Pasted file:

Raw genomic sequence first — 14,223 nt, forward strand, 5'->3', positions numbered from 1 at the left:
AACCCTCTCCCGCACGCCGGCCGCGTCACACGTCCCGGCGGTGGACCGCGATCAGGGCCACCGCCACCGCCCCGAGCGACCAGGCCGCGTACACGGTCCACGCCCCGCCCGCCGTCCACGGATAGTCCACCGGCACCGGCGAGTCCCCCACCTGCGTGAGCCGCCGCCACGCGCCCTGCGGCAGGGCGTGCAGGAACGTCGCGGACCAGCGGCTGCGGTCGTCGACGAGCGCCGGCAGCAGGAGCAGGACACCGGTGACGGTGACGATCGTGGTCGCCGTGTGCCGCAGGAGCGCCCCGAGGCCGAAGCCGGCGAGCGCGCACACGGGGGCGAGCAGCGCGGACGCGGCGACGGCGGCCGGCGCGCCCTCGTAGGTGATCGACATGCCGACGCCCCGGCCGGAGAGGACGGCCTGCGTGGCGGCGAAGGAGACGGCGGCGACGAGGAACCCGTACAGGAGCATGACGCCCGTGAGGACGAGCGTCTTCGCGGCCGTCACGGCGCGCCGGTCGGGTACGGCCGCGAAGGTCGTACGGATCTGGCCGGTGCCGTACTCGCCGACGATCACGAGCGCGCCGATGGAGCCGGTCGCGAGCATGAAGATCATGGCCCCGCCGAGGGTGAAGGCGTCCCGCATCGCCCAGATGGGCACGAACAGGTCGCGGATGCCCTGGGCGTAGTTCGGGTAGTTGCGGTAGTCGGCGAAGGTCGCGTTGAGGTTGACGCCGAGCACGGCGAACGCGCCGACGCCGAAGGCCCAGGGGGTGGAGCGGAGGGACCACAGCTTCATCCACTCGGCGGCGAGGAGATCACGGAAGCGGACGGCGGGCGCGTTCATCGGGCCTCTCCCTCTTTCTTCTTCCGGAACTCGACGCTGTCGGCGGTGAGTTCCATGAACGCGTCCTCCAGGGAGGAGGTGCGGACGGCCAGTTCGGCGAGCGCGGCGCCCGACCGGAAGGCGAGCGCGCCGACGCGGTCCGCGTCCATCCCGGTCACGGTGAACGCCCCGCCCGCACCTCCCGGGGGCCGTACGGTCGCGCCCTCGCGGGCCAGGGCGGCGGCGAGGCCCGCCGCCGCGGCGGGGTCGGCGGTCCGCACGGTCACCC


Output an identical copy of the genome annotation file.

Raw genomic sequence first — 14,223 nt, forward strand, 5'->3', positions numbered from 1 at the left:
AACCCTCTCCCGCACGCCGGCCGCGTCACACGTCCCGGCGGTGGACCGCGATCAGGGCCACCGCCACCGCCCCGAGCGACCAGGCCGCGTACACGGTCCACGCCCCGCCCGCCGTCCACGGATAGTCCACCGGCACCGGCGAGTCCCCCACCTGCGTGAGCCGCCGCCACGCGCCCTGCGGCAGGGCGTGCAGGAACGTCGCGGACCAGCGGCTGCGGTCGTCGACGAGCGCCGGCAGCAGGAGCAGGACACCGGTGACGGTGACGATCGTGGTCGCCGTGTGCCGCAGGAGCGCCCCGAGGCCGAAGCCGGCGAGCGCGCACACGGGGGCGAGCAGCGCGGACGCGGCGACGGCGGCCGGCGCGCCCTCGTAGGTGATCGACATGCCGACGCCCCGGCCGGAGAGGACGGCCTGCGTGGCGGCGAAGGAGACGGCGGCGACGAGGAACCCGTACAGGAGCATGACGCCCGTGAGGACGAGCGTCTTCGCGGCCGTCACGGCGCGCCGGTCGGGTACGGCCGCGAAGGTCGTACGGATCTGGCCGGTGCCGTACTCGCCGACGATCACGAGCGCGCCGATGGAGCCGGTCGCGAGCATGAAGATCATGGCCCCGCCGAGGGTGAAGGCGTCCCGCATCGCCCAGATGGGCACGAACAGGTCGCGGATGCCCTGGGCGTAGTTCGGGTAGTTGCGGTAGTCGGCGAAGGTCGCGTTGAGGTTGACGCCGAGCACGGCGAACGCGCCGACGCCGAAGGCCCAGGGGGTGGAGCGGAGGGACCACAGCTTCATCCACTCGGCGGCGAGGAGATCACGGAAGCGGACGGCGGGCGCGTTCATCGGGCCTCTCCCTCTTTCTTCTTCCGGAACTCGACGCTGTCGGCGGTGAGTTCCATGAACGCGTCCTCCAGGGAGGAGGTGCGGACGGCCAGTTCGGCGAGCGCGGCGCCCGACCGGAAGGCGAGCGCGCCGACGCGGTCCGCGTCCATCCCGGTCACGGTGAACGCCCCGCCCGCACCTCCCGGGGGCCGTACGGTCGCGCCCTCGCGGGCCAGGGCGGCGGCGAGGCCCGCCGCCGCGGCGGGGTCGGCGGTCCGCACGGTCACCC